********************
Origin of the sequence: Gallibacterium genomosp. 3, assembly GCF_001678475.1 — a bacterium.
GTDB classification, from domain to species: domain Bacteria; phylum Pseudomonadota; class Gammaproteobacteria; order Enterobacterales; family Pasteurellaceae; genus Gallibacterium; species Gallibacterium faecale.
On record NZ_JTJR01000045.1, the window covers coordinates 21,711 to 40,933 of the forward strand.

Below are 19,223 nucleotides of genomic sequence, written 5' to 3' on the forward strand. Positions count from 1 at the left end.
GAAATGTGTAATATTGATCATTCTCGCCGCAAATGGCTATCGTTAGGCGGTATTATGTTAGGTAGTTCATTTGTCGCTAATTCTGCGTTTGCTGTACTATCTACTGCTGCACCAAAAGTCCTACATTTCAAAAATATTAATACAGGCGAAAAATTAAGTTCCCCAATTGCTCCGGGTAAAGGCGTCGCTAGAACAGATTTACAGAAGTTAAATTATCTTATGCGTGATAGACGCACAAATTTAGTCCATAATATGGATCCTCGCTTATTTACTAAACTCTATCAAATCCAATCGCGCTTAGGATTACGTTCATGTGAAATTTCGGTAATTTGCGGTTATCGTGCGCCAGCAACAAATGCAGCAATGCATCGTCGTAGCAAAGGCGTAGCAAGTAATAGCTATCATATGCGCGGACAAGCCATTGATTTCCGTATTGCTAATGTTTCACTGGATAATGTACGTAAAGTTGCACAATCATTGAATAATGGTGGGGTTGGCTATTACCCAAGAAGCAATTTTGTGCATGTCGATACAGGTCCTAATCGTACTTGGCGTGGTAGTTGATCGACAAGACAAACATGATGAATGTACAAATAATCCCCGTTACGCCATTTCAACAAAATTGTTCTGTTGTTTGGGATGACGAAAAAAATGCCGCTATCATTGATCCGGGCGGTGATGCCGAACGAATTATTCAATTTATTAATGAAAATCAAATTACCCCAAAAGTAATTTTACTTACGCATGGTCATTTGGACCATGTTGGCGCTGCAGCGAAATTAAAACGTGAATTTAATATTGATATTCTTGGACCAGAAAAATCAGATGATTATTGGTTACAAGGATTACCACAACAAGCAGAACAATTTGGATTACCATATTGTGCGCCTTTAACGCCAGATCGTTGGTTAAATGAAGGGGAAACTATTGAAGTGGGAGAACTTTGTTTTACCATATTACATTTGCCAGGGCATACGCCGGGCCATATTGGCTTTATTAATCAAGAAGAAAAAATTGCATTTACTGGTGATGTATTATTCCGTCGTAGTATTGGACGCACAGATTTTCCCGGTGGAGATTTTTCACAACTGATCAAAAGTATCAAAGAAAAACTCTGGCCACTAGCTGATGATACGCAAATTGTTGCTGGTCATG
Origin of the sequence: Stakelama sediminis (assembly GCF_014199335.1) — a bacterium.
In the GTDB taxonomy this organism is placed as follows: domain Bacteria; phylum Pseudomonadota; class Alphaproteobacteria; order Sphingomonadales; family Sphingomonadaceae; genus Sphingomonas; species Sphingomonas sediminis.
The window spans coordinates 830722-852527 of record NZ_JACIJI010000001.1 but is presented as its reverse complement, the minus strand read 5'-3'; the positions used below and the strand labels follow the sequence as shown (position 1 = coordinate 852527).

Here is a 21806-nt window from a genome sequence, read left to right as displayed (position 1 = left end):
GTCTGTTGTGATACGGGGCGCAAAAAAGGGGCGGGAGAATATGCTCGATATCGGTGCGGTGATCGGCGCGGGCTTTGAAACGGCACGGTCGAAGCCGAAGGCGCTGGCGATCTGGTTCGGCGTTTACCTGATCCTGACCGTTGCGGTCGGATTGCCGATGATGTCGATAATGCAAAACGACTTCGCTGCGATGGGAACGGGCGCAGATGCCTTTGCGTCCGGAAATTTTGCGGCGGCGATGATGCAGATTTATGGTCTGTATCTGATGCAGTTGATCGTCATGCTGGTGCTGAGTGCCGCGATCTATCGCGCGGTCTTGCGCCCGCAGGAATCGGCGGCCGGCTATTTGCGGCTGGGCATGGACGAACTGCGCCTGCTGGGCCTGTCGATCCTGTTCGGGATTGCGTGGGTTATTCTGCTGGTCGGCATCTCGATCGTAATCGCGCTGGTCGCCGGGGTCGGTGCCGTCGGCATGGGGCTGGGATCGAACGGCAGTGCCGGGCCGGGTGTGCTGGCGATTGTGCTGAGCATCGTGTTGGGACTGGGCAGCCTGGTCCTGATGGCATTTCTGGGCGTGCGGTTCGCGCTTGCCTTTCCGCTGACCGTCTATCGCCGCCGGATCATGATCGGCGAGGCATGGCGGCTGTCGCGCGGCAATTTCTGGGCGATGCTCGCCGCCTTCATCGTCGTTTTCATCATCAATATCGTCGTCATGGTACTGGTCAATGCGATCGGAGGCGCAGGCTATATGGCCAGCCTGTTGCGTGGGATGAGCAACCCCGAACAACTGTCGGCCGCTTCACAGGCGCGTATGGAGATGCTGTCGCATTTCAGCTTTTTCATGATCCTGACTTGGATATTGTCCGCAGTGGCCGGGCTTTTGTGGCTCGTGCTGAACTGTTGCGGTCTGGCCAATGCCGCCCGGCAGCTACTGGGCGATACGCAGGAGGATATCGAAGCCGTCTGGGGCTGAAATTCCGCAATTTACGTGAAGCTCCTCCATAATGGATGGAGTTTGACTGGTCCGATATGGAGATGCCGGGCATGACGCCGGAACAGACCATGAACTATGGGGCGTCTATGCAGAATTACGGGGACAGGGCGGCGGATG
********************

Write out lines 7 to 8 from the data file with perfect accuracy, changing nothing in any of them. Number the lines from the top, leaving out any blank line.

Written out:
In the GTDB taxonomy this organism is placed as follows: domain Bacteria; phylum Pseudomonadota; class Alphaproteobacteria; order Sphingomonadales; family Sphingomonadaceae; genus Sphingomonas; species Sphingomonas sediminis.
The window spans coordinates 830722-852527 of record NZ_JACIJI010000001.1 but is presented as its reverse complement, the minus strand read 5'-3'; the positions used below and the strand labels follow the sequence as shown (position 1 = coordinate 852527).